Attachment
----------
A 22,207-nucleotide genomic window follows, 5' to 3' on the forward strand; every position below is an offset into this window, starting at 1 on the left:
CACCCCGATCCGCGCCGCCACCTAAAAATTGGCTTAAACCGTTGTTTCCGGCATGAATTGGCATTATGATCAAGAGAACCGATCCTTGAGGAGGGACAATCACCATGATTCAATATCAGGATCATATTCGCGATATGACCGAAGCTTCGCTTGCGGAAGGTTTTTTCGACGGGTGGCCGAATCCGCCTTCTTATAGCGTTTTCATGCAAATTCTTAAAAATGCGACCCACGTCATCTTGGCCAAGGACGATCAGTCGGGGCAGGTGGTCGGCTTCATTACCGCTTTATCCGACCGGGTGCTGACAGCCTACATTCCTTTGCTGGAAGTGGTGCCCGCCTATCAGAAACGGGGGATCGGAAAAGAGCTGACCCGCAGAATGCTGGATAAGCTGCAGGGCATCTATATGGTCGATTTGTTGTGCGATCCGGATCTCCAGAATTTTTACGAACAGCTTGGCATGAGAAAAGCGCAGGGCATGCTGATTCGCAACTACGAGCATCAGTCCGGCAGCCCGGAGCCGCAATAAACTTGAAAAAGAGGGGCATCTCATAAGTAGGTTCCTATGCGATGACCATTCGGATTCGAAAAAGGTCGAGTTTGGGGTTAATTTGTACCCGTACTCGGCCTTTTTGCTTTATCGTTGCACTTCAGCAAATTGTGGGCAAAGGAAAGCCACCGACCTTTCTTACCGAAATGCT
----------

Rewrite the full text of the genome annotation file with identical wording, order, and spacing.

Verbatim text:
A 22,207-nucleotide genomic window follows, 5' to 3' on the forward strand; every position below is an offset into this window, starting at 1 on the left:
CACCCCGATCCGCGCCGCCACCTAAAAATTGGCTTAAACCGTTGTTTCCGGCATGAATTGGCATTATGATCAAGAGAACCGATCCTTGAGGAGGGACAATCACCATGATTCAATATCAGGATCATATTCGCGATATGACCGAAGCTTCGCTTGCGGAAGGTTTTTTCGACGGGTGGCCGAATCCGCCTTCTTATAGCGTTTTCATGCAAATTCTTAAAAATGCGACCCACGTCATCTTGGCCAAGGACGATCAGTCGGGGCAGGTGGTCGGCTTCATTACCGCTTTATCCGACCGGGTGCTGACAGCCTACATTCCTTTGCTGGAAGTGGTGCCCGCCTATCAGAAACGGGGGATCGGAAAAGAGCTGACCCGCAGAATGCTGGATAAGCTGCAGGGCATCTATATGGTCGATTTGTTGTGCGATCCGGATCTCCAGAATTTTTACGAACAGCTTGGCATGAGAAAAGCGCAGGGCATGCTGATTCGCAACTACGAGCATCAGTCCGGCAGCCCGGAGCCGCAATAAACTTGAAAAAGAGGGGCATCTCATAAGTAGGTTCCTATGCGATGACCATTCGGATTCGAAAAAGGTCGAGTTTGGGGTTAATTTGTACCCGTACTCGGCCTTTTTGCTTTATCGTTGCACTTCAGCAAATTGTGGGCAAAGGAAAGCCACCGACCTTTCTTACCGAAATGCT